No matter the style of worship, or if the worship even fits in any category of style, here are elements that are emerging as helpful in fresh expressions of church. This list grows out of the real world of fresh expressions.
1. Let people tell their stories.
Some of us used to call these “testimonies.” The stories, offered when the church is gathered, are genuine, personal, and often raw accounts of what God is doing.
2. Use simple music.
Simple music means being free to have no soloists, no band, and no choral group. And it is certainly acceptable if you consider not singing as a group.
3. Use teaching themes/topics that are relevant to the context.
If you were going to begin a fresh expression of church among professional fishermen, would you not choose in the beginning to talk about the fish stories in the Bible, and about God’s love for the common person? And if you were going to begin a fresh expression of church among people with an environmental bent, would you not often consider the texts surrounding creation, its beauty, and its care? Like Paul meeting the Athenians “where they were,” tailoring the thematic emphases to the subculture we are working with is good missionary strategy.
4. Don’t assume people know basic Bible stories.
We preachers are tempted to take shortcuts, such as, “You know the story of Daniel . . .” Nope, many don’t know that story or the others. Don’t assume biblical literacy.
5. Share leadership of worship.
Responsibilities for leading worship and doing the biblical teaching are being shared, or rotated, in many fresh expressions of church. Shared leadership is modeled, and the new form of church is not built on the personality of the founder.
6. Consider worshiping in public spaces.
Darrell Guder wrote, “The walls and windows of churches need to become transparent.” Worship in public places, baptize where many can see—both are wonderful means of witness. District Church in Washington, DC recently celebrated its baptisms on the sidewalk in a tank. Find ways to let outsiders look in, to see what you’re doing.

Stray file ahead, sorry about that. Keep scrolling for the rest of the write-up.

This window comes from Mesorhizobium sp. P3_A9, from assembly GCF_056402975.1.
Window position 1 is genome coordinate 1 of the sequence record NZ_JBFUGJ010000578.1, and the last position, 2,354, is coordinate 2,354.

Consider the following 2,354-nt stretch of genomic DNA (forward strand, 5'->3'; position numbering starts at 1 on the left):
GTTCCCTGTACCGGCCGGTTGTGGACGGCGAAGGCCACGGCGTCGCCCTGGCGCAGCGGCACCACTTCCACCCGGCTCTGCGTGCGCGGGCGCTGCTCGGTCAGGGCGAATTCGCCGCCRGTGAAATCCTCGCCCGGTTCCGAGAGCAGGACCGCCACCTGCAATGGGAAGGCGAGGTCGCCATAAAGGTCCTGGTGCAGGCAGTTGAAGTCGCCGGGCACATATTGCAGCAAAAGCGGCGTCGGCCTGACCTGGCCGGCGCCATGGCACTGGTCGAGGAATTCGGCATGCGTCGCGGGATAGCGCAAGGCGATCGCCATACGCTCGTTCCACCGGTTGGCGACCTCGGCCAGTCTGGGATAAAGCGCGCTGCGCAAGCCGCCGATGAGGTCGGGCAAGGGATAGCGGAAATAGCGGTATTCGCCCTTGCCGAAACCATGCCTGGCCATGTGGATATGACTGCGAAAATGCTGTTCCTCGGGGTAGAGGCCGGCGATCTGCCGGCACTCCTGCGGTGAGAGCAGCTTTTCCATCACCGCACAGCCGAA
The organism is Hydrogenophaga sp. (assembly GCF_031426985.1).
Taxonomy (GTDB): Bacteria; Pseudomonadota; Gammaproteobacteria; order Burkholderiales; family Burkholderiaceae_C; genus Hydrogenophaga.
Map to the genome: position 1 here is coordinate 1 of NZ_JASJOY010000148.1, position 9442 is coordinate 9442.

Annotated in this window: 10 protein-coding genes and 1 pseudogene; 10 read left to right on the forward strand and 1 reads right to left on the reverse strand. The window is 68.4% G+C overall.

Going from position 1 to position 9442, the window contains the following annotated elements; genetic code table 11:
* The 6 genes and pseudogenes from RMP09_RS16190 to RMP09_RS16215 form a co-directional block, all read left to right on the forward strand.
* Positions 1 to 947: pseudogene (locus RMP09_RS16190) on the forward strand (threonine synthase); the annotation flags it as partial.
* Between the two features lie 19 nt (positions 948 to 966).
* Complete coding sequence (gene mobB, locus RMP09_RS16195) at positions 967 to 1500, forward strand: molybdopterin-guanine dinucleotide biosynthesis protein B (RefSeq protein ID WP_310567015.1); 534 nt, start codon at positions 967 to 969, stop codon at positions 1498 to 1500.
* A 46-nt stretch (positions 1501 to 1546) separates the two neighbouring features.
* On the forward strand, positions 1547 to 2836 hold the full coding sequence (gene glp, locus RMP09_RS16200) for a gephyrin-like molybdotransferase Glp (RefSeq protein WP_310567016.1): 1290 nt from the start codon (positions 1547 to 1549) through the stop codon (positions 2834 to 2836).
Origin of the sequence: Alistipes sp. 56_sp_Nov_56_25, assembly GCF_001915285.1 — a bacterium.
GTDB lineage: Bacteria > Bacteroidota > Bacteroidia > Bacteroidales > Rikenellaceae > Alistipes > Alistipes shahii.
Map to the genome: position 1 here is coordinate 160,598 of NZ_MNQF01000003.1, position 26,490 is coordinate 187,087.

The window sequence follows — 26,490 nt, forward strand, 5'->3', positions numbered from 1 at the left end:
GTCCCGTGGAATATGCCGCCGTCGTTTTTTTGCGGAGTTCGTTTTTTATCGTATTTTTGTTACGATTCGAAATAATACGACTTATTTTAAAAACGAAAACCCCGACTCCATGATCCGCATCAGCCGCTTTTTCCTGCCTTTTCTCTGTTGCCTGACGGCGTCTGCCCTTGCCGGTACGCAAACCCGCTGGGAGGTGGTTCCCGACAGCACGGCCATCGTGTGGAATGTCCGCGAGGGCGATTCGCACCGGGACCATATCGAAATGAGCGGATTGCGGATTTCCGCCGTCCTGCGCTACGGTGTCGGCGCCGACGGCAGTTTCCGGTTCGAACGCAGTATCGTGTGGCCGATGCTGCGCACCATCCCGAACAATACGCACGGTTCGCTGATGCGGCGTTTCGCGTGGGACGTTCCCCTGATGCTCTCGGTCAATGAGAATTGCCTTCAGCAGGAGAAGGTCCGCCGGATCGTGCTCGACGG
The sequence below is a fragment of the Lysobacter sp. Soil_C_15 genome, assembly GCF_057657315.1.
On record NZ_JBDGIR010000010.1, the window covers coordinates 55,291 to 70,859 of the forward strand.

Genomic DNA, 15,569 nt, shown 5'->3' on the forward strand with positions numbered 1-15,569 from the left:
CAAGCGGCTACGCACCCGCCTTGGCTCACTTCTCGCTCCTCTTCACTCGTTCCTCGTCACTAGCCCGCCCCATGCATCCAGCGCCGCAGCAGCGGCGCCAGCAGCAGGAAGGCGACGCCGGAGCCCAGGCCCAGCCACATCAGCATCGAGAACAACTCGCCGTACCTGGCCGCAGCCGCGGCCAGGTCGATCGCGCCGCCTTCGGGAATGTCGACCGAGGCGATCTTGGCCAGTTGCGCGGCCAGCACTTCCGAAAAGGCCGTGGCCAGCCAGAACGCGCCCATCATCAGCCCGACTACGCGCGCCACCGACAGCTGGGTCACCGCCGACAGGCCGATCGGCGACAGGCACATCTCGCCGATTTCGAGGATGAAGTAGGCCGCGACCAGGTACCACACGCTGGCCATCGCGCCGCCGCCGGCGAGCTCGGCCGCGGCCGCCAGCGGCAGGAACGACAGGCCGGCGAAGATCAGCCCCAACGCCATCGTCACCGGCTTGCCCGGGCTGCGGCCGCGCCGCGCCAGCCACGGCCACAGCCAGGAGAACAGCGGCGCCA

7. Explain to new people what is going on.
Simple instructions to guests would go a long way toward making people feel included. Don’t assume that because you understand the meaning behind a practice, and know what is coming next, a guest will understand (or should). Church is not a secret society, with secret handshakes and symbols known only to the initiated. This is church, and clear instructions are a matter of Christian hospitality.
8. Be creative.
There is no predetermined model for worship in a fresh expression of church. The worship might be as simple as reading Psalms or might involve someone new to the group sharing
their musical gifts.
9. Make it participatory.
Most fresh expressions of church engage a particular subculture. So what would participatory worship in your subculture look like? Let’s say your fresh expression of church originated in the hearts of people who share a common concern for those who are under-resourced. What would it look like, in the new form of church, if the first thing you do when you gather would be to involve everyone in a group activity whereby you invest in people starting microbusinesses, using Kiva11 or some other such tool? Or, let’s say your fresh expression of church is in the arts community. How would you begin to engage them in the gospel?
10. Check in often.
Begin simply, and check in often with the new members of the circle to see if what you are doing is meaningful. It is important that we be careful not to revert to styles that are comfortable for the already-believers; this is about people who are new to faith. So check in with the recent Christ-followers. It is not theirs to dictate the direction of worship, but it is ours to ask if what we are doing is connecting.